Segil explained that part of the competition involves maintaining a certain comfort zone within the house, something that relies on both temperatures and sun angles.
“We’ve been planning for D.C. and if it’s elsewhere, we don’t know what that will mean for the house entirely,” Segil said. “We’re optimistic, but we’re not sure. They’re really scrambling to try to figure this out soon.”
Despite the bad news, team members still managed to enjoy themselves at the International Builders’ Show and to make some important contacts, according to junior Astrid Schanz-Garbassi.
“There were over 1,000 home furnishing companies who came to showcase their goods,” she said. “There were window frames, doors — it was actually really incredible.”
The Solar Decathlon competition organizers coordinated this conference for the 20 finalists so that students would have the opportunity to network with the sales people on the floor and start finding products to use within their houses.
 “We made some great connections and exchanged business cards,” Schanz-Garbassi said. “We solicited in-kind donations — it was great.”
Interactive Learning
Now that all of the team members have returned to Vermont, they are focusing on the next phases of the project, including construction, which will begin on the west end of campus in March, and on community outreach.
Communications lead and senior Katie Romanov has devoted her J-Term to drawing up lesson plans for interactive presentations and activities centered on green building. Once the spring semester is under way, Romanov and other members of the Solar Decathlon team will be inviting students and teachers from Addison County schools to stop by their project headquarters on campus, or the team will travel to the schools to lead students in fun, interactive lessons. 
“Community outreach is not a requirement, but it’s something that we strongly believe in and it’s another way that our team stands apart from the others,” Romanov said. 
According to Bendheim, much of the team’s vision for the project derives from the surrounding community.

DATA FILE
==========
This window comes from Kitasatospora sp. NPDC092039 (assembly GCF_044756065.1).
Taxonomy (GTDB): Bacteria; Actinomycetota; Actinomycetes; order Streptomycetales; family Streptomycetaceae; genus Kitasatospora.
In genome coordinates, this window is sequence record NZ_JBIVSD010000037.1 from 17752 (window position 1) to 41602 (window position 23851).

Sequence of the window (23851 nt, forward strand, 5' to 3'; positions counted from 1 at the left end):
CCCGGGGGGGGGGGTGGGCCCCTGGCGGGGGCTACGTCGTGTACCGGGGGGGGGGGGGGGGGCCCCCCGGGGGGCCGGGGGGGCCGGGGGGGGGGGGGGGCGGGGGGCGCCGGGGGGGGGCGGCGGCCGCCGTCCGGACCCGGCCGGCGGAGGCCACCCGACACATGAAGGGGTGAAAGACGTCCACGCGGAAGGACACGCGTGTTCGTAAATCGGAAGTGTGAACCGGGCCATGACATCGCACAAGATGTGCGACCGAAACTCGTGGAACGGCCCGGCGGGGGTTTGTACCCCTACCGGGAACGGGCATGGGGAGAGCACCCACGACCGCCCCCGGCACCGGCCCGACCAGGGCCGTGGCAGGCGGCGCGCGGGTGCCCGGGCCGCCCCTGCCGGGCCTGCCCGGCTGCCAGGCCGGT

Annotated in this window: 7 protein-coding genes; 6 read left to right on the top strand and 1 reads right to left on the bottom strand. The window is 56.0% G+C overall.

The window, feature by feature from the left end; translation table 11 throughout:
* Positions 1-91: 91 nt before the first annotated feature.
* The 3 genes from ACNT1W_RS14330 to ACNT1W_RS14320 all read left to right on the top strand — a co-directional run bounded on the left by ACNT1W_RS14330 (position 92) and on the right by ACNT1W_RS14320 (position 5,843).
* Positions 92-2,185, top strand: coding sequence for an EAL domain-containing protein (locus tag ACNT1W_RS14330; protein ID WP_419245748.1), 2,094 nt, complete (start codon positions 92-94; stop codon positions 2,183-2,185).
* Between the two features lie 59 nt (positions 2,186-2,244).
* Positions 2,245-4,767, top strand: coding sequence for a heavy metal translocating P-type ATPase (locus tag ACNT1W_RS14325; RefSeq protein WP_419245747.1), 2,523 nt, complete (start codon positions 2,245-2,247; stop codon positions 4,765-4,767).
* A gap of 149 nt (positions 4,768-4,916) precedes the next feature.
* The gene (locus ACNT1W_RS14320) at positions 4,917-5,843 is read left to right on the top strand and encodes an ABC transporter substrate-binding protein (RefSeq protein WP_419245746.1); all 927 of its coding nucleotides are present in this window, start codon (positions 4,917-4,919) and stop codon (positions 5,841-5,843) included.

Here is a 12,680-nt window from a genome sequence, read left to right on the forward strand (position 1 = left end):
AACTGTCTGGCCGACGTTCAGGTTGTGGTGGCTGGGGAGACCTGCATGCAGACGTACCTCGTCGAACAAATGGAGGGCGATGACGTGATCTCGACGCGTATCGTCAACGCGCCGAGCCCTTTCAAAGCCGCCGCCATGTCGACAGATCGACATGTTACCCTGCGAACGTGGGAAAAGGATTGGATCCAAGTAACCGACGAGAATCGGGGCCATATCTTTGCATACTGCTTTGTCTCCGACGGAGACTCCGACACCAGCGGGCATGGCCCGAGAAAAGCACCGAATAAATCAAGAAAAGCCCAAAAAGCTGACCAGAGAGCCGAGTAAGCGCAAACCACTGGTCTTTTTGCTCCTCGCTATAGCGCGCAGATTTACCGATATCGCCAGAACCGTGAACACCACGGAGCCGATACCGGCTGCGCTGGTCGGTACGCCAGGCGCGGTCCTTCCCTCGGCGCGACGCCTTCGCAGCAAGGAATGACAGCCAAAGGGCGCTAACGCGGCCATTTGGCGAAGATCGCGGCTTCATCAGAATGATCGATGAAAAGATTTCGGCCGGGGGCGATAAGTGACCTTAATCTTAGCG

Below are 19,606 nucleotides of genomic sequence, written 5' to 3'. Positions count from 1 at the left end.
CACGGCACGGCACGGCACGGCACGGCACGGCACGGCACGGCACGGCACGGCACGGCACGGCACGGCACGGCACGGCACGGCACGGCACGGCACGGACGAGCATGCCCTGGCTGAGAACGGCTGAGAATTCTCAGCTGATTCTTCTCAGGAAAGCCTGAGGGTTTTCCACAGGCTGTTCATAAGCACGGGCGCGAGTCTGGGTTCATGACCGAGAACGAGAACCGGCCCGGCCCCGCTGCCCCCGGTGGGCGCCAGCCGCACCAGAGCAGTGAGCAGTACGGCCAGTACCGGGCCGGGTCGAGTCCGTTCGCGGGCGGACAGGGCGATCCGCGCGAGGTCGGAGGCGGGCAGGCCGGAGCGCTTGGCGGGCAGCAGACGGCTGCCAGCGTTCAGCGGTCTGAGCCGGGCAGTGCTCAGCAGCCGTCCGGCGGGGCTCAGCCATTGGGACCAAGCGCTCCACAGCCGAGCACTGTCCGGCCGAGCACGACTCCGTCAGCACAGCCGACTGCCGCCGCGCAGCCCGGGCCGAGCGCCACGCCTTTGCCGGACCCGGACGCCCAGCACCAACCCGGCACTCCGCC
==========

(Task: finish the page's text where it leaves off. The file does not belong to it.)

“We want to design a home that New Englanders can appreciate and afford,” Bendheim said. 
The name they have given their design has a new take on the traditional New England farmhouse, “Self-Reliance.” Their building plan melds affordability with green technology in a home that does not attempt to dominate its landscape, but rather, grows out of the surrounding geographical features. 
According to Williams, the contest alone is not the only motivation behind the project.
“I think one of the things that we acknowledge as a team is that this entire project is going to be meaningless, totally useless, a complete waste if we don’t share it effectively with other people,” he said. “The project centers on providing a real, sustainable solution that people can adopt and construct themselves. It’s about changing the way that residential infrastructure is constructed in the U.S. and part of that outreach is what we’re doing right now.”
The house, Williams said, has the potential to serve as an example for students and Vermonters alike. 
“This house doesn’t have to be a model for new structures, but it’s an example of how you can renovate a structure to be energy efficient. One of the best ways to retrofit old-stock American housing is by renovating these places, insulating them appropriately and sealing them appropriately,” he said. “You can save a huge amount of energy that way. And we want to prove that you can live in a net-zero house without sacrificing those amenities that most Americans have come to take for granted.”
Tamara Hilmes is at [email protected].